Enemies of presidential power are joining forces with critics of President Barack Obama to land a blow against the executive’s commander-in-chief authority to use force abroad. On one side, Democratic representative Jerrold Nadler is demanding that President Obama seek congressional approval of a strike in Syria, and on the other side, Republican representative Justin Amash has done the same, and one expects Rand Paul to have the same view (as he did on Libya). Washington Post columnist George Will weighed in today with a column also arguing that President Obama would be acting unconstitutionally if he doesn’t obtain congressional consent.
This argument, however, is inconsistent with the constitutional text, which conservatives claim they take more seriously than the president. The president is the “commander-in-chief” and the federal government’s “executive power” is vested in him, though Article II of the Constitution does not define either term. Congress has the powers to raise the military, issue rules for its governance and regulation, and fund it. If these were the only constitutional terms on war, one would have to be left with the view that the Constitution arms both branches and leaves them to battle it out for control over war. That has also been the lesson of American history, where the president and Congress have struggled over the war power, with the president since World War II exercising the initiative.
The critical constitutional provision for Nadler and Amash is Congress’s power to “declare war.” They assume that “declare” means “start,” “authorize,” or “commence.” This commits the sin of the Left’s approach to what they call the “living” Constitution: reading its words as if they have their contemporary meanings, rather than the meanings at the time of their ratification. Reading the provision this way creates problems — for example, what about surprise attacks? The Left’s view of the clause (this is the view that the Left developed to oppose the Vietnam War — it is not particularly Democrat or Republican) requires reading in an unwritten exception for defending the nation from attack, among other things.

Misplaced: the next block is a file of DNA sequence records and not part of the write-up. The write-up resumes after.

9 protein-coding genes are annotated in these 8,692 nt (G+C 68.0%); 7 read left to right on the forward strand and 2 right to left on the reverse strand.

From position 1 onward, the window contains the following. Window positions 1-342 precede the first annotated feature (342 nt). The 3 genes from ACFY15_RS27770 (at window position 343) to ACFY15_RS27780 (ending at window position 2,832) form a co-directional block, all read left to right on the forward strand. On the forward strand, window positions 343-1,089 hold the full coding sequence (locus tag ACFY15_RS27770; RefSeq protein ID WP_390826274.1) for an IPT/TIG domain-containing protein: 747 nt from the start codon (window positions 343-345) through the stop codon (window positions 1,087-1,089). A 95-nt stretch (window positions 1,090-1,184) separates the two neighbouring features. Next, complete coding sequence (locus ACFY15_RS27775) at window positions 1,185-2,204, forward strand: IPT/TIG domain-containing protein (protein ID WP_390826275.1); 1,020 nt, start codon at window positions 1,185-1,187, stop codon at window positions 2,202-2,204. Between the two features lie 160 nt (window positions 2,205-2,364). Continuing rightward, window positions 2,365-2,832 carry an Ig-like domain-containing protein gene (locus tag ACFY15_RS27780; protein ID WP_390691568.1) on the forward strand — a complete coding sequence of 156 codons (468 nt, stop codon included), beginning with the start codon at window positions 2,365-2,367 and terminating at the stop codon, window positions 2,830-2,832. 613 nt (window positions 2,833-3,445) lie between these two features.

But the biggest problem is that this reading of “declare war” reads one common contemporary meaning of “declare war” back into the minds of the 18th-century Framers. For a clue, we should start with the constitutional text first. In Article I, Section 10, the Constitution declares that:
No State shall, without the Consent of Congress, lay any Duty of Tonnage, keep Troops, or Ships of War in time of Peace, enter into any Agreement or Compact with another State, or with a foreign Power, or engage in War, unless actually invaded, or in such imminent Danger as will not admit of delay.
This provision is telling. Starting a war is not referred to as “declare,” but “engage.” Why not use “declare” in both places if it were to mean the same thing — initiate hostilities? Article I, Section 10 creates exactly the process — Congress must consent before a state can engage in war — between Congress and the states that “declare war” types think should exist between Congress and the president. It even has the exception for self-defense from attacks! But if the Declare War Clause means that the president must get Congress’s permission to start hostilities, it should have said: “The President shall not, without the Consent of Congress, engage the United States in War, unless actually invaded, or in such imminent Danger as will not admit of delay.”
The Constitution must be interpreted harmoniously – the same words should be given the same meaning in the text. We should expect the Framers to have used the same words to mean the same things, or we have to believe that the Framers acted irrationally or without common understanding and purpose. Only a view that interprets “declare” war by looking to 21st-century meanings of the word could reach the conclusion that Congress must give authorization for the strikes in Syria first.